Restaurant review: Manifesto

From the December 6, 2012 edition

You can read the writing on the walls inside of Manifesto — and there’s a lot of it. See, this brand new Downtown showpiece from the De-Novo team is filled with aphoristic quips appearing in large and loose script. Occasionally they’re accompanied by sketched portraits of presidents facing-up to their words, but the scrawl’s also authorless — or attributed to such people as Deepak Chopra (?!?). Earning pride-of-space among this verbiage is that shout-out to “The Crazy Ones” that served as the text for a series of famous Apple commercials (Synopsis: let’s praise the gifted misfits not fond of rules whom you can disagree with but not ignore).

Additionally decorating Manifesto’s deceptively compressed, high-ceilinged nooks-and-crannies is a jumble of bold and swanky, big-and-tall-sized accoutrements like: multi-tiered chandeliers; a horned bull’s skull; mismatched tables, booths and chairs varying from plush to leathery, metallic to rustically carved wood; glassy and brassy lamps; and a curved, inviting bar topped by handsome, scroll-y lanterns. Toss in early-morning through late-night service, a sometimes bluesy/sometimes Billy Joel-y soundtrack, self-described preferences for “Tuscan” cooking and Scotches (about 50 Scotches are offered, and the spirit haunts recipes like a stiff and buttery Butterscotch Panna Cotta) plus romantic, Scotch-like nighttime amber lighting and now you’ve got ... well, that’s a good question.

My first response might be: a captivating mishmash that, if at odds with Manifesto’s severe name, nonetheless shouts ”masculine!” But a better answer is: with impressive-out-of-the-gate dishes and deals like these, who cares?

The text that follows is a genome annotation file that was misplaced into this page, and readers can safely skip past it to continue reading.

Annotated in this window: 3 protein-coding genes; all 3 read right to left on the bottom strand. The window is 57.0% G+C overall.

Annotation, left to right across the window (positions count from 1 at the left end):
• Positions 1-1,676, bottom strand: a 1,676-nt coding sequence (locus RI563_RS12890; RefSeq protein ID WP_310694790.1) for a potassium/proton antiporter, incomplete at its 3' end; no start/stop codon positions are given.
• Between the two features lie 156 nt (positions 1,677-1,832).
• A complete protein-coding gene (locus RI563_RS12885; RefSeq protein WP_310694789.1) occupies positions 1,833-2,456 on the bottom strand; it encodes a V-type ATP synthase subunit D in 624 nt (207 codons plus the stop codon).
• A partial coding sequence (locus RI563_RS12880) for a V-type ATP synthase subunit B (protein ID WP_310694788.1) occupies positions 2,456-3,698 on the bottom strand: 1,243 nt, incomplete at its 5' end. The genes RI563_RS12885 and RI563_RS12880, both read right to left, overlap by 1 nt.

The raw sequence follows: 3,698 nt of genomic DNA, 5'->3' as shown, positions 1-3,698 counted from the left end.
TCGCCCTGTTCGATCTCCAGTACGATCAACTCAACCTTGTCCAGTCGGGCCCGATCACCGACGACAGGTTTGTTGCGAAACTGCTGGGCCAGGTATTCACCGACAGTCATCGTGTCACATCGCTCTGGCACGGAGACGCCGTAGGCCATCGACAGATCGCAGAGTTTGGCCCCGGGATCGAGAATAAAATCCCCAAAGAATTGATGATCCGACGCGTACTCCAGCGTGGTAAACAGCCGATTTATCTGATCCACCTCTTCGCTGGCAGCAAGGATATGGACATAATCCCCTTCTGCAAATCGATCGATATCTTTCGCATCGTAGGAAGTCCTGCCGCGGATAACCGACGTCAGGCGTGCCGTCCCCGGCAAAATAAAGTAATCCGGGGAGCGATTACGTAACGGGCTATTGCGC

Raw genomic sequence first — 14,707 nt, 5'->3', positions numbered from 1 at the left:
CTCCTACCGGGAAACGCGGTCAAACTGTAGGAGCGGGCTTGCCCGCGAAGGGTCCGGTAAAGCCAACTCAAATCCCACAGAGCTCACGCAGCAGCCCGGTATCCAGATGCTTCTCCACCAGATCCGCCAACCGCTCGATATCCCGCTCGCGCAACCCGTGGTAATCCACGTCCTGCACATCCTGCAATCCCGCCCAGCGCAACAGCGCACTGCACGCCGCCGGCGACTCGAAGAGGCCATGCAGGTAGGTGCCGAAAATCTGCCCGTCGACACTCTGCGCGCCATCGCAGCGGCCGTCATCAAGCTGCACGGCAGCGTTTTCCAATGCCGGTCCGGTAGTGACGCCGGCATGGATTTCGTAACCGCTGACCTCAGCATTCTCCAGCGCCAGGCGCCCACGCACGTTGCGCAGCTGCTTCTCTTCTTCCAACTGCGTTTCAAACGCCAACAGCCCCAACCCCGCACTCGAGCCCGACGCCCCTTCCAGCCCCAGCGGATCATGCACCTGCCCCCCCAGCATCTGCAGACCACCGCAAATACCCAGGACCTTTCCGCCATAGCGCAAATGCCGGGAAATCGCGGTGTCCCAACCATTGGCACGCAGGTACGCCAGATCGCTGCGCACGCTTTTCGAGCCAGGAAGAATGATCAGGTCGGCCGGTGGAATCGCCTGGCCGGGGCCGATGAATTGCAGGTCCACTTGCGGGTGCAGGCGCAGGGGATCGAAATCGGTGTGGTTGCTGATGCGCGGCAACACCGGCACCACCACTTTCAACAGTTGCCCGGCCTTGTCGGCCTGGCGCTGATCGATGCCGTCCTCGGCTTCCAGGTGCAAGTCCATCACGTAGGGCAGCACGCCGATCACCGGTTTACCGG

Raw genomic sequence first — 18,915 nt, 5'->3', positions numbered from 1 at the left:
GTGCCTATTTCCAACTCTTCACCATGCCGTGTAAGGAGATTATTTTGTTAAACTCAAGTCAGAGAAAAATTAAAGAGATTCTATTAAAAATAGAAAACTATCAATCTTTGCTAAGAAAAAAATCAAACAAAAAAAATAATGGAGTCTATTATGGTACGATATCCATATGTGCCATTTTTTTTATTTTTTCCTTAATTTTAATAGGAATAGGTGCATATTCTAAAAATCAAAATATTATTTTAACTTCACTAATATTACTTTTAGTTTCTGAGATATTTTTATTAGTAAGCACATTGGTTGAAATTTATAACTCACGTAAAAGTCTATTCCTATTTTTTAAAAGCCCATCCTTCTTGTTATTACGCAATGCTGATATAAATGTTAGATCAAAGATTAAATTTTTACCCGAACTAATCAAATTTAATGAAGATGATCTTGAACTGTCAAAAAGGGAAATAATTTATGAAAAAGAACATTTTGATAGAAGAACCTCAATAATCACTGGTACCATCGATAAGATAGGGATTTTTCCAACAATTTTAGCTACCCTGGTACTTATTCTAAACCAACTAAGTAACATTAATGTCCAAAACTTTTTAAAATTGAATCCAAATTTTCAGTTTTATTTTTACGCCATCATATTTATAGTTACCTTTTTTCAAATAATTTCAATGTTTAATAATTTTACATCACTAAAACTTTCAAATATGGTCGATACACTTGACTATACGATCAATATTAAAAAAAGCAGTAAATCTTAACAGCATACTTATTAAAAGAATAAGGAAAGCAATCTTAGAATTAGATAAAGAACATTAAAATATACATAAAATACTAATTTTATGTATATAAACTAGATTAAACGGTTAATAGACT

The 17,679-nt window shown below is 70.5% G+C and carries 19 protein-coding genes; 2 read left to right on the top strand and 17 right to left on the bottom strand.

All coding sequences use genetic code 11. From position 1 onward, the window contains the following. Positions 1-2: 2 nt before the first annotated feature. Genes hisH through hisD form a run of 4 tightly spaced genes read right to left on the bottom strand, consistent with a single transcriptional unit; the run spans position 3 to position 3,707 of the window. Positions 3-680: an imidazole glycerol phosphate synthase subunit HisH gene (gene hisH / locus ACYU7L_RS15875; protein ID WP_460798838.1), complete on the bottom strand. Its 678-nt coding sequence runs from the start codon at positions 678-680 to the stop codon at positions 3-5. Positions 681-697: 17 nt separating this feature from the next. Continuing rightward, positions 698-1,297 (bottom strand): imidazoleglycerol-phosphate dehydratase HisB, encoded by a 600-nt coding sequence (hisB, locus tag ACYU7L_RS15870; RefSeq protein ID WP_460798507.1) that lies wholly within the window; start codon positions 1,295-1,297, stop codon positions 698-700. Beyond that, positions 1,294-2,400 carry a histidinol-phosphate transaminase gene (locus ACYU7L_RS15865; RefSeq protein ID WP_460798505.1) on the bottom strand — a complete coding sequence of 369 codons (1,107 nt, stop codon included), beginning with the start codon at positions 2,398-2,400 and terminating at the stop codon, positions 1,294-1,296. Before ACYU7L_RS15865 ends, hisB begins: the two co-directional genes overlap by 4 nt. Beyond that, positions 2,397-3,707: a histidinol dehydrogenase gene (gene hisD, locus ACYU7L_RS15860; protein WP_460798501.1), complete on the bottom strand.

First things first, though. Drinkwise, there are winter-appropriate beers on tap, an all-Italian wine list and uncommon Scotch-tails. From the latter, I tried a pleasantly floral and uncharacteristically feminine Scotch Flower ($10 — with Glenmorangie, Cocchi Americano and St. Germain) and a citrusy and viscous Smoked Bloody Mary with a Laphroaig-propelled iodine-y kick ($12).

From the currently in-flux, mostly tapas-y menu, the medium-rare seared tender Lamb Lollipop atop a nice (if incompatibly chilled) orzo/tomato/olive salad was the best $5 I’ve spent in awhile. Double that small cost, though, and value increases substantially with the wonderful Slow Braised Beef Cheek — the kind of thing you’d probably pay double again for if ordered at, say, Rigsby’s. This earthy and intense plate featured plenty of crusted yet alluringly unctuous meat, a terrific little shiitake risotto (properly loose — a Columbus rarity) and a boozy sauce from 12-year-old Glenkinchie.

Another steal was Chicken Saltimbocca ($8). Two lean, biggie poultry logs — tender and wrapped around goodies like prosciutto — were flattered by garlic and a rich chianti-and-mustard-tempered sauce.

If the Butternut Squash and Spinach Lasagna’s ($10) textures were a bit tired, its flavors were wide awake with its namesake ingredients — plus basil and cheese. Call it honorably homemade if slightly flawed.

On the snackier side, tomato, cheese and balsamic vinegar popped-up often in winners such as irresistible House-Crusted Mozzarella ($6; crunchily panko-blanketed and a major upgrade over the pubby favorite); rich, thick and acidic Spicy Tomato Bisque ($5; its aggressive flavors mitigated by Parmesan, orzo and basil); the busy but zesty and refreshing Manifesto House Salad ($5; with peppadews, kalamatas, roasted tomatoes and pignoli); and a thin and crispy Manifesto Flatbread ($8).

I smiled at that flatbread (an assembly of pesto, caramelized onions, goat cheese, crispy prosciutto, arugula and more) because, like Manifesto itself, it has ”over-thought” and “unfocused” written all over it, yet — I suppose similar to “The “Crazy Ones”— it overachieved.

Photo by Meghan Ralston